Wednesday, October 8, 2014

The History Club's Trip to Mumford (by Harrison Leone)

What do Lucifer’s hoof-print, a horse treadmill and a 30-run baseball game have in common? They can all be found at the Genesee Country Village and Museum in Mumford, New York, and the history club was lucky enough to see all three.

The club journeyed to the sprawling living history museum just outside of Rochester for this semester’s trip, having gone to the Teddy Roosevelt National Historic Site last fall and to the World War 2 museum in Eldred in the spring. While both of those trips were fun and informative, the Genesee Country Village gave us the opportunity to step inside the lives of 19th century villagers and settlers.

History came alive as we made our way through the Village’s three different eras: the Pioneer days, Antebellum New York and the Turn of the Century Village. Each had its own distinct charm, whether it was the hard-scrabble self-reliance of boiling and dying your own thread with the Pioneers, perusing a 1830s general store or the gaiety of gloveless baseball games.

The history club was lucky enough to see the Village at harvest time, when tents packed to the brim with homemade jams, jellies and honey spreads were dotted among the historical buildings. Corn was being threshed and ground in the town square (hence the horse treadmill), and mouth-wateringly fresh New York apples were being pressed into buckets full of frothing apple cider. The smell of woodstoves burning mixed enchantingly with the cool October wind to let all at the Village that day know that fall had most certainly arrived.

The Hall of Wonders was one of the many memorable stops on our way through the Antebellum section of the Village. Our mustachioed tour guide gave us rousing descriptions of “authentic artifacts” collected for the villager’s amusement, such as Little Red Riding Hood’s little red riding hood, a piece of dragon skin, and of course, a cast of the Devil’s hoof-print. I must say, in the vernacular of the day, I was slightly dubious of the veracity of these items.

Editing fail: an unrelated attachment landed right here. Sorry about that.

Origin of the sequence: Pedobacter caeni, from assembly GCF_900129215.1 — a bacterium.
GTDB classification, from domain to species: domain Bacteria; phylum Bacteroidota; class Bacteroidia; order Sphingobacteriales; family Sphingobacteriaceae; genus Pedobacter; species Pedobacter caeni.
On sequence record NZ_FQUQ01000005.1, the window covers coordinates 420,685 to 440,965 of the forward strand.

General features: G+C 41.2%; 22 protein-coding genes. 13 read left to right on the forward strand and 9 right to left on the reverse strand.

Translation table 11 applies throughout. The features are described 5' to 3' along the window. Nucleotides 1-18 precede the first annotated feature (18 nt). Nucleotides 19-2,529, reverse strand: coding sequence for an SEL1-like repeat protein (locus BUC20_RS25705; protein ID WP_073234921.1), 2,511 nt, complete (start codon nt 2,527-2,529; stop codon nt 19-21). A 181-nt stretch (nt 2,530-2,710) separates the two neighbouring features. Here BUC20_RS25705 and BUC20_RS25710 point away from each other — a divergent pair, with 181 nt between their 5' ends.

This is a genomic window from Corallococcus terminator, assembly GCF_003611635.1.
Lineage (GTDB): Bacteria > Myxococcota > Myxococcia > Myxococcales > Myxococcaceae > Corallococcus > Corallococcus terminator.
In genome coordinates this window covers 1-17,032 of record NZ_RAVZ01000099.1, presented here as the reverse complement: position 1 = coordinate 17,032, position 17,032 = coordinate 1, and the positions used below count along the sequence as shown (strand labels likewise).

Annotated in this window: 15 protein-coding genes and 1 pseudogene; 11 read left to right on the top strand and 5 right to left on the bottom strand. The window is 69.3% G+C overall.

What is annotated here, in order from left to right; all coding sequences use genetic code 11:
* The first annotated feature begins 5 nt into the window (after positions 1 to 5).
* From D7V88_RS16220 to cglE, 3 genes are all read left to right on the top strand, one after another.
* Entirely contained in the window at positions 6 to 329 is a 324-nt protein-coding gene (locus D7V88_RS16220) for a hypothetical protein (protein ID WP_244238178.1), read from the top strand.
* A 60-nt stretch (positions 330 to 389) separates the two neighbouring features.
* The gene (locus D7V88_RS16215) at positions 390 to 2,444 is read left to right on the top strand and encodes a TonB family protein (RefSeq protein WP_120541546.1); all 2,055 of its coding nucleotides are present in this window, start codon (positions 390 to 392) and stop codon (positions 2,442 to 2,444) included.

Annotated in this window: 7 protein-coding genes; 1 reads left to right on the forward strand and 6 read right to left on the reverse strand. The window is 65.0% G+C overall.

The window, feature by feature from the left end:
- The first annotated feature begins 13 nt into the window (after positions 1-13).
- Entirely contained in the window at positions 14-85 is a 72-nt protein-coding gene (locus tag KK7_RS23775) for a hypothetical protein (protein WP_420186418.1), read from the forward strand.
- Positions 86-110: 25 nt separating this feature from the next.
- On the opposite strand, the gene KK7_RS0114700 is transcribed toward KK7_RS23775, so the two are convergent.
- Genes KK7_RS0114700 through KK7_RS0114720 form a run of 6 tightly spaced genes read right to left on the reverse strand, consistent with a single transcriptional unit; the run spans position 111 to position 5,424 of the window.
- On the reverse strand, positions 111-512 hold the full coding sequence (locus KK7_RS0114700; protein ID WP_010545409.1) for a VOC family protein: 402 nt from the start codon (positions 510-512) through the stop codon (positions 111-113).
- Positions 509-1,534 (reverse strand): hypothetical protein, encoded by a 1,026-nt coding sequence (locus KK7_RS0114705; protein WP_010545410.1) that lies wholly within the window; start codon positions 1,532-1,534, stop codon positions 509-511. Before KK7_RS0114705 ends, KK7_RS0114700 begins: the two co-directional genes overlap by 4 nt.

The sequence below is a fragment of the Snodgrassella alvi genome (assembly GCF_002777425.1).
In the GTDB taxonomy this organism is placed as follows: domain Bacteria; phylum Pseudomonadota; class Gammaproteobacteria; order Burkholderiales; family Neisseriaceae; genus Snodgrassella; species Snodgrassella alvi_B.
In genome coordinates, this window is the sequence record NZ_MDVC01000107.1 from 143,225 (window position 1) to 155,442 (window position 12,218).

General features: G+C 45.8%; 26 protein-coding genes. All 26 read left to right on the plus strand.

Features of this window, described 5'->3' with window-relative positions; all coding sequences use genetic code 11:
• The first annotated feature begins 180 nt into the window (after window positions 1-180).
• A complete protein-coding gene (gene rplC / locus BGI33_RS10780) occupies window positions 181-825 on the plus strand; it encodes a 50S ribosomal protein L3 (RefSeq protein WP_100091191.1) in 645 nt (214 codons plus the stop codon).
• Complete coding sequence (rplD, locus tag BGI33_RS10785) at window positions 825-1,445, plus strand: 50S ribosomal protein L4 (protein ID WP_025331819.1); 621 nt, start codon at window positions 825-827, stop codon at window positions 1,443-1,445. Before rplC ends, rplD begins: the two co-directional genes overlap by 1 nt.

I can’t speak for every member of the club, but my personal favorite part of the trip was seeing the last inning of one of the final 19th century baseball games of the season. By the time we had meandered our way through most of the village and reached the quaint baseball diamond, the game had already entered the 9th inning, with the visiting White Shirts holding a commanding 19-10 lead. The diamond, which was built “Field of Dreams” style abutting a corn field, was manned by fielders in suspenders, an umpire in a vest and top hat, and topped off by a Wendy’s logo anachronistically slapped on the center field fence. We stayed for the final outs, and watched as the teams met at the pitcher’s mound and exchanged three “huzzahs” in a bully display of antiquated gamesmanship.

Even for those without an interest in the past, the Genesee Country Village would be a delightful way to spend an early fall Saturday. For the budding scholars of the history club, consider it nirvana. We got to indulge in so many fascinating parts of the past while gaining an appreciation for what an alien place the world of only 150 years ago truly was. Most importantly, we left in agreement that “horse treadmill” would have made a great band name.

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